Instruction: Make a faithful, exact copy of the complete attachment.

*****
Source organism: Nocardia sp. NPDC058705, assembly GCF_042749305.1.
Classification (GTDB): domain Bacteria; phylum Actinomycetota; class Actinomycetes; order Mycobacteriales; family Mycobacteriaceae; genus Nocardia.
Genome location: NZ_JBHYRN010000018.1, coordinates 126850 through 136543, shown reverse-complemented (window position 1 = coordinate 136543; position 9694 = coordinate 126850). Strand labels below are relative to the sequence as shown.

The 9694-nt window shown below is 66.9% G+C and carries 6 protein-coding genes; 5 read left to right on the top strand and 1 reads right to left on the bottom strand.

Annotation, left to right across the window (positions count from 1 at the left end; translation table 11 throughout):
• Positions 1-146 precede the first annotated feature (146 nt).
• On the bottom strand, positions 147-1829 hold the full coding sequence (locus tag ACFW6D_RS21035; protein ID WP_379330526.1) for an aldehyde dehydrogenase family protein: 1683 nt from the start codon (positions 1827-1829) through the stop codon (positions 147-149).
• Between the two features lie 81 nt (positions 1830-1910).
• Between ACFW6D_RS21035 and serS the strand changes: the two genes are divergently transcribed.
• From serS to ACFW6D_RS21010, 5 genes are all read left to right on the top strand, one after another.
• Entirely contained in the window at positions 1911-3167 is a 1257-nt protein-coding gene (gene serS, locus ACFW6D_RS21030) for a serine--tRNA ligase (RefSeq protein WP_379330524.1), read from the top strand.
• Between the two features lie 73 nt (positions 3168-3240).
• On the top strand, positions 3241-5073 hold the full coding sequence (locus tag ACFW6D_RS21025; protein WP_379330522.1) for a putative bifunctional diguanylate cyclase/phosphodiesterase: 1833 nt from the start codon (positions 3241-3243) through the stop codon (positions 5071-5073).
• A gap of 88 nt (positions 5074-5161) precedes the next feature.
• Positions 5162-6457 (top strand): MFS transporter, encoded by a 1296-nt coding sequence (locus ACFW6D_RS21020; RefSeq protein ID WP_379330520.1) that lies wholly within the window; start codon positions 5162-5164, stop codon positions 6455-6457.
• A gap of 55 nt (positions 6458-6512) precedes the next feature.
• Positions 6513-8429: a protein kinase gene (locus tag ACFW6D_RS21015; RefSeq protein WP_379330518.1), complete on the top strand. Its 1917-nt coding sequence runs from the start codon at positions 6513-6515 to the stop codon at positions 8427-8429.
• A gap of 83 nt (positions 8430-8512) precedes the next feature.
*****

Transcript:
Source organism: Nocardia sp. NPDC058705, assembly GCF_042749305.1.
Classification (GTDB): domain Bacteria; phylum Actinomycetota; class Actinomycetes; order Mycobacteriales; family Mycobacteriaceae; genus Nocardia.
Genome location: NZ_JBHYRN010000018.1, coordinates 126850 through 136543, shown reverse-complemented (window position 1 = coordinate 136543; position 9694 = coordinate 126850). Strand labels below are relative to the sequence as shown.

The 9694-nt window shown below is 66.9% G+C and carries 6 protein-coding genes; 5 read left to right on the top strand and 1 reads right to left on the bottom strand.

Annotation, left to right across the window (positions count from 1 at the left end; translation table 11 throughout):
• Positions 1-146 precede the first annotated feature (146 nt).
• On the bottom strand, positions 147-1829 hold the full coding sequence (locus tag ACFW6D_RS21035; protein ID WP_379330526.1) for an aldehyde dehydrogenase family protein: 1683 nt from the start codon (positions 1827-1829) through the stop codon (positions 147-149).
• Between the two features lie 81 nt (positions 1830-1910).
• Between ACFW6D_RS21035 and serS the strand changes: the two genes are divergently transcribed.
• From serS to ACFW6D_RS21010, 5 genes are all read left to right on the top strand, one after another.
• Entirely contained in the window at positions 1911-3167 is a 1257-nt protein-coding gene (gene serS, locus ACFW6D_RS21030) for a serine--tRNA ligase (RefSeq protein WP_379330524.1), read from the top strand.
• Between the two features lie 73 nt (positions 3168-3240).
• On the top strand, positions 3241-5073 hold the full coding sequence (locus tag ACFW6D_RS21025; protein WP_379330522.1) for a putative bifunctional diguanylate cyclase/phosphodiesterase: 1833 nt from the start codon (positions 3241-3243) through the stop codon (positions 5071-5073).
• A gap of 88 nt (positions 5074-5161) precedes the next feature.
• Positions 5162-6457 (top strand): MFS transporter, encoded by a 1296-nt coding sequence (locus ACFW6D_RS21020; RefSeq protein ID WP_379330520.1) that lies wholly within the window; start codon positions 5162-5164, stop codon positions 6455-6457.
• A gap of 55 nt (positions 6458-6512) precedes the next feature.
• Positions 6513-8429: a protein kinase gene (locus tag ACFW6D_RS21015; RefSeq protein WP_379330518.1), complete on the top strand. Its 1917-nt coding sequence runs from the start codon at positions 6513-6515 to the stop codon at positions 8427-8429.
• A gap of 83 nt (positions 8430-8512) precedes the next feature.